Drug prescription in general practice

Researchers in the research group "Drug Prescription in General Practice": 

John Sahl Andersen (research group leader)
Jakob Kragstrup
Lars Bjerrum
Michael Nixon

The drug sales for preventive purpose in Denmark are as in other western countries very high. In 2010 the prevalence of statin use was almost 20% among people aged 40+ years in Denmark. Around 35% of the Danish population over the age of 50 has been prescribed antihypertensive drugs.  An overwhelming part of the prescriptions are done in general practice.

Initially, statins were used for patients, who had suffered a cardio-vascular event, but today a major part of the prescriptions for statins are issued for primary prevention of elevated cholesterol (hypercholesterolemia) by general practitioners. 

The limits for treatment of hypertensions have steadily been lowered the last decades.  Evidence shows that the effect of treatment according to the extended indications is marginal.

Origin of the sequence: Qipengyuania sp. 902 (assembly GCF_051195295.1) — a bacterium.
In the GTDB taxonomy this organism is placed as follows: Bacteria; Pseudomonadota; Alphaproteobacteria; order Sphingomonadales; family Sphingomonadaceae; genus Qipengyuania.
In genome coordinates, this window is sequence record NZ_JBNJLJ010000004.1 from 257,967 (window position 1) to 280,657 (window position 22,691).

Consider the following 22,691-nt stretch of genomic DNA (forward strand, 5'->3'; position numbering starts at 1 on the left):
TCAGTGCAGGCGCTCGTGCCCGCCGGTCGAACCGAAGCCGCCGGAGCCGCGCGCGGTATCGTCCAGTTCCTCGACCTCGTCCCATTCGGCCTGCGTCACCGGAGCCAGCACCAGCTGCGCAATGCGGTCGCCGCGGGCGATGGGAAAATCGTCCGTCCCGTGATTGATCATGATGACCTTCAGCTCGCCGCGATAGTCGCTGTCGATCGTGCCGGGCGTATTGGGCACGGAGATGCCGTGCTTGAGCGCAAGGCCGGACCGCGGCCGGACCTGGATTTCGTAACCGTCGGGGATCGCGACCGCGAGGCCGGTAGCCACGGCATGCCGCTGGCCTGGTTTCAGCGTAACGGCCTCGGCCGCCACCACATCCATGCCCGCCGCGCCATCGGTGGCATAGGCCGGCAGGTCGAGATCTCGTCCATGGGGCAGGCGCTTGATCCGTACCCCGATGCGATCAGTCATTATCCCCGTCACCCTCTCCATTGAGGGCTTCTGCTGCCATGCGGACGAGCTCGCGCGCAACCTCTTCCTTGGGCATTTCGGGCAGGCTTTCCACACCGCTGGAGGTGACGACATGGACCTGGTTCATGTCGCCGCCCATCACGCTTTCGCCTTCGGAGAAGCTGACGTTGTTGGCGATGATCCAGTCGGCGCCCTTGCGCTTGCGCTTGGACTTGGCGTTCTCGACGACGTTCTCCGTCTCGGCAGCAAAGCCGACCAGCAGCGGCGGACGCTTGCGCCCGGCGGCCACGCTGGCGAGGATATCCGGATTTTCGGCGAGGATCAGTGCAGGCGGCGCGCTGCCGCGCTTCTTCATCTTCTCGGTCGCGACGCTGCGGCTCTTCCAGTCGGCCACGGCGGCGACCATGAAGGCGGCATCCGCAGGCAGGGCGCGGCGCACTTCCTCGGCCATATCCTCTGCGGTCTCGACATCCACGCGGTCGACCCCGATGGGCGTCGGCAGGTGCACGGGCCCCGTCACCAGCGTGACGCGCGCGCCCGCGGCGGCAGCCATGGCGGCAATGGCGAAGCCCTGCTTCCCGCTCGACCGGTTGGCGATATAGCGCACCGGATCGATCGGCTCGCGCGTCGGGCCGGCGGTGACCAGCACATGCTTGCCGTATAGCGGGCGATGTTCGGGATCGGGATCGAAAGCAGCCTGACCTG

Problems related to preventive drugs may be: 1) Preventive medication can contribute to side effects, polypharmacy, lower compliance, and drug interactions, 2) People who once thought of themselves as healthy can come to feel ill when given preventive drugs, 3) The consumption of pharmaceuticals is a financial burden both for individuals and for the society.

Another example of increasing use of drugs is the selective serotonin reuptake inhibitors (SSRIs) since the nineties. Antidepressive drugs were in 2011 given to 8% of the Danish population in and especially old people are often treated with SSRIs.  As with statins and antihypertensive drugs the indications have been extended now including anxiety, eating disorders, OCD and others. Meanwhile there is little knowledge of the actual indications used in the clinical setting in general practice and the widespread use is justified. 

The drug prescription study group wants to address the problems related to extensive use of preventive drugs and antidepressants in general practice.